The landmark Santa Monica Pier debuted on September 9, 1909, and Pacific Park opened on May 26, 1996, becoming the first amusement park on the Pier since 1930.
Together, they now welcome more than 8 million visitors each year. The world-famous Pacific Wheel Ferris wheel has been featured in more than a thousand movies, television shows and commercials, music videos, print ads and social media posts.
In May 2016, Pacific Park celebrated its 20th Birthday in a big way with a nearly $1 million new Ferris wheel lighting package featuring 174,000 LED lights that increased colors displayed on the Ferris wheel from the previous 8 to 16.7 million color value combinations, and offers higher resolution, greater color depth and faster “frames per second” display speed.
On May 2008, Pacific Park introduced an all-new Ferris wheel that also upgraded the previous lighting system from 5,392 incandescent bulbs to 160,000 energy-efficient LED lights.
Pacific Park is also known nationwide as the amusement park to unveil the world’s first solar-powered Ferris wheel in November 1998. The nine-story tall Ferris wheel lifts riders more than 130 feet above the Pacific Ocean.
Prior to Pacific Park’s opening, the Santa Monica Pier overcame a rough journey to reach its present-day landmark status.
In the Pier’s beginning, it became an instant success and attracted thousands of visitors by its unique oceanfront views. The Pier also intrigued notable entrepreneurs such as Charles Looff who built Coney Island’s first carousel in Brooklyn, New York, and saw the potential of the Santa Monica Pier as a momentous attraction. He began constructing his own pleasure pier in 1916.
Upon completion, Looff’s Pier featured the monumental Hippodrome building, which housed vintage merry-go-rounds, Wurlitzer organs, the Blue Streak Racer wooden roller coaster, the Whip and Aerospace thrill rides and a funhouse.
Looff’s Pier flourished in the 1920s and in 1924 the La Monica Ballroom opened to become the site of many first-time national radio and television broadcasts.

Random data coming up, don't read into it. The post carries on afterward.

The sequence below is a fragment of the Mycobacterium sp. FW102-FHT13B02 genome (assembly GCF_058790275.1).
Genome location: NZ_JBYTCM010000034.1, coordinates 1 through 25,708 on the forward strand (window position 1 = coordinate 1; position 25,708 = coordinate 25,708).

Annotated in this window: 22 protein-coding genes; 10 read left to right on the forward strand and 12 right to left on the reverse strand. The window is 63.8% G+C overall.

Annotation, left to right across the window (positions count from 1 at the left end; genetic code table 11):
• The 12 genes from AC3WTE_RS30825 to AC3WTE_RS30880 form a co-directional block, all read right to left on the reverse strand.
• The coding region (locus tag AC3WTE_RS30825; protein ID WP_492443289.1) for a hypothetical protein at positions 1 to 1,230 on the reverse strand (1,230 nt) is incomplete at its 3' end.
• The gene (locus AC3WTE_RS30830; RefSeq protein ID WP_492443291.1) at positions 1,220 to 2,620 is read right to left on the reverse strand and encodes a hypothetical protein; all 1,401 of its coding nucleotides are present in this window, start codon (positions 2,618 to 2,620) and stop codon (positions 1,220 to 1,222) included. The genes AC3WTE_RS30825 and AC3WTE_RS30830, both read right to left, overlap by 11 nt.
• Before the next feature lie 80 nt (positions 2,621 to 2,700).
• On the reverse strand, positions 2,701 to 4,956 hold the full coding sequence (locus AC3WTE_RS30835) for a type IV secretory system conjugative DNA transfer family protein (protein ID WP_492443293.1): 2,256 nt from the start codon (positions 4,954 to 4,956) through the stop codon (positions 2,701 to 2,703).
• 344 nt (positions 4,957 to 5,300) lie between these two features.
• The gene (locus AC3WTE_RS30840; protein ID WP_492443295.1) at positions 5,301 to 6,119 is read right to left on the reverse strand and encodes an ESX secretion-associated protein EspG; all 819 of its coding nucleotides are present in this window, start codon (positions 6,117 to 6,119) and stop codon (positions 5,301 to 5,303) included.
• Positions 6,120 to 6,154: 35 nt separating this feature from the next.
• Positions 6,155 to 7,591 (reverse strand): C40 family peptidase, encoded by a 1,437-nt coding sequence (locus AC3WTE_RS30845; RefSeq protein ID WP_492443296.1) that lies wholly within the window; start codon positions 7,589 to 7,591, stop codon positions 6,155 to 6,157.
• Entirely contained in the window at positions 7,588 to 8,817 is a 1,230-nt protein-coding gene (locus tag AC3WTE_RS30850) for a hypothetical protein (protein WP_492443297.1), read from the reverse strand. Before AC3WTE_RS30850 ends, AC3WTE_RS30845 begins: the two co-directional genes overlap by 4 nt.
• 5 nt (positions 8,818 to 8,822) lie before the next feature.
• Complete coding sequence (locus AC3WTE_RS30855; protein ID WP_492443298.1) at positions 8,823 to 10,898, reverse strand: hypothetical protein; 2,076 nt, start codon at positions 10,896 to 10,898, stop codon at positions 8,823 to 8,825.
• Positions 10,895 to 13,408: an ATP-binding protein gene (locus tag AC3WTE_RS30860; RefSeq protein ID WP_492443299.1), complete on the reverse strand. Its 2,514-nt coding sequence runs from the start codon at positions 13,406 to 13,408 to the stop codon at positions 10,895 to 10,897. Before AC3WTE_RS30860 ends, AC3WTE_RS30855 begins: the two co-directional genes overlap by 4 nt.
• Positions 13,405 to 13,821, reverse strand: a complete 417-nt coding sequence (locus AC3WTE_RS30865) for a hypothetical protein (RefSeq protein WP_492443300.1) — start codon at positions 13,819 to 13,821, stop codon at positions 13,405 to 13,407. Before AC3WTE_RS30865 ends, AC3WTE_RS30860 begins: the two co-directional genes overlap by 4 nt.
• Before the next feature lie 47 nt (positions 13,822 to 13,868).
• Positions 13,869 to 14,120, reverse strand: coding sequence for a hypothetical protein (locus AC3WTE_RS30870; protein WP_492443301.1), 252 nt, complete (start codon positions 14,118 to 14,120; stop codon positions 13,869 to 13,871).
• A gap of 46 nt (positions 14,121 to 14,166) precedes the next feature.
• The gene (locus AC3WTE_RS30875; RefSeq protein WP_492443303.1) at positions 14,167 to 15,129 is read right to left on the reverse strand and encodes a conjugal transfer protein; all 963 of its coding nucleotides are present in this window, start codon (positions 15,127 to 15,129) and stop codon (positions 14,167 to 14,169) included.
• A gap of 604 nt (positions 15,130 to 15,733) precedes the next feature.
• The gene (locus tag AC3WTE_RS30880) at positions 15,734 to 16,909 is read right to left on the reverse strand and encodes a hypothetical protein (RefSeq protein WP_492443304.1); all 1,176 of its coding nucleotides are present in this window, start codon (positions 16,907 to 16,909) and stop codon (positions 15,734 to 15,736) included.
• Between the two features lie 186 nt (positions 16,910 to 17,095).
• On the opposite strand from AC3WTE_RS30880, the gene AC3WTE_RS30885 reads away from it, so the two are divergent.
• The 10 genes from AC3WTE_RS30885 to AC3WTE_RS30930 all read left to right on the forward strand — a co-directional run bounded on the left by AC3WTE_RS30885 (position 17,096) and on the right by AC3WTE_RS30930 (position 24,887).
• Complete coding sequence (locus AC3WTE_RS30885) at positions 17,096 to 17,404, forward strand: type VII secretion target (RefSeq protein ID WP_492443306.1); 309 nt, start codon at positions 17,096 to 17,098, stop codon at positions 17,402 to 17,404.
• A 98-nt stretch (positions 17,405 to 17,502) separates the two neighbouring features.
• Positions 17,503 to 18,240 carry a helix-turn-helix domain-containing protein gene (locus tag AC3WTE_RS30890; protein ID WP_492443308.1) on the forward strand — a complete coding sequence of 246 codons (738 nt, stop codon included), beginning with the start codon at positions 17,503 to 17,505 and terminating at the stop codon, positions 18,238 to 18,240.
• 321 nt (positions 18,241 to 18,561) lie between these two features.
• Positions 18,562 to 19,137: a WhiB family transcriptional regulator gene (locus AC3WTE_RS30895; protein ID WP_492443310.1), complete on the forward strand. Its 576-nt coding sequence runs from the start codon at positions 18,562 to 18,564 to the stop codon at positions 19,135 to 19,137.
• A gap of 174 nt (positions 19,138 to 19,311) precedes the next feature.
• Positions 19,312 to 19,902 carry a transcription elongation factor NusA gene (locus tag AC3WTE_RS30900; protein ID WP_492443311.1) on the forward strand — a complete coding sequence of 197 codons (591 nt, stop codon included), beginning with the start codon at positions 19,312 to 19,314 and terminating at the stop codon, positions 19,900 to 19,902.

However, the 1930s brought change when the Santa Monica Pier was confronted with severe weather patterns and new entertainment trends. As a result, the Blue Streak Racer roller coaster was torn down in 1930, and the La Monica Ballroom eventually closed its doors.
While the Municipal Pier continued to be owned and operated by the City of Santa Monica, the Looff pleasure pier had a succession of owners. In 1953 it was taken over by the City, which leased it to a private operator.
The popularity of both Piers continued to deteriorate, and finally, in the early 1970s, the Santa Monica City Council ordered the demolition of the Piers.
In response to that decision, Santa Monica residents joined together to fight for the survival of the Piers. They developed a “Save Our Pier Forever” campaign, which resulted in the City creating the Pier Restoration Corporation to provide Pier management and oversee restoration efforts. Also, in 1975, the Hippodrome building and carousel were designated a U.S. National Historic Landmark.
Improvements continued and in 1988, the City Council adopted the Santa Monica Pier Development Program, which ordered the building of a new concrete substructure to add strength and stability to the Pier. The program also added a variety of retail, dining and entertainment attractions as well as a police substation and the world-class Pacific Park amusement park.
As the Santa Monica Pier celebrated its 100th anniversary in 2009 and Pacific Park recognized its 20-year mark in 2016, together they now welcome millions of visitors to enjoy the incredible views of the Pacific Ocean, Santa Monica coastline, Catalina Island, Malibu and Palos Verdes Peninsula.
There’s no place quite like it!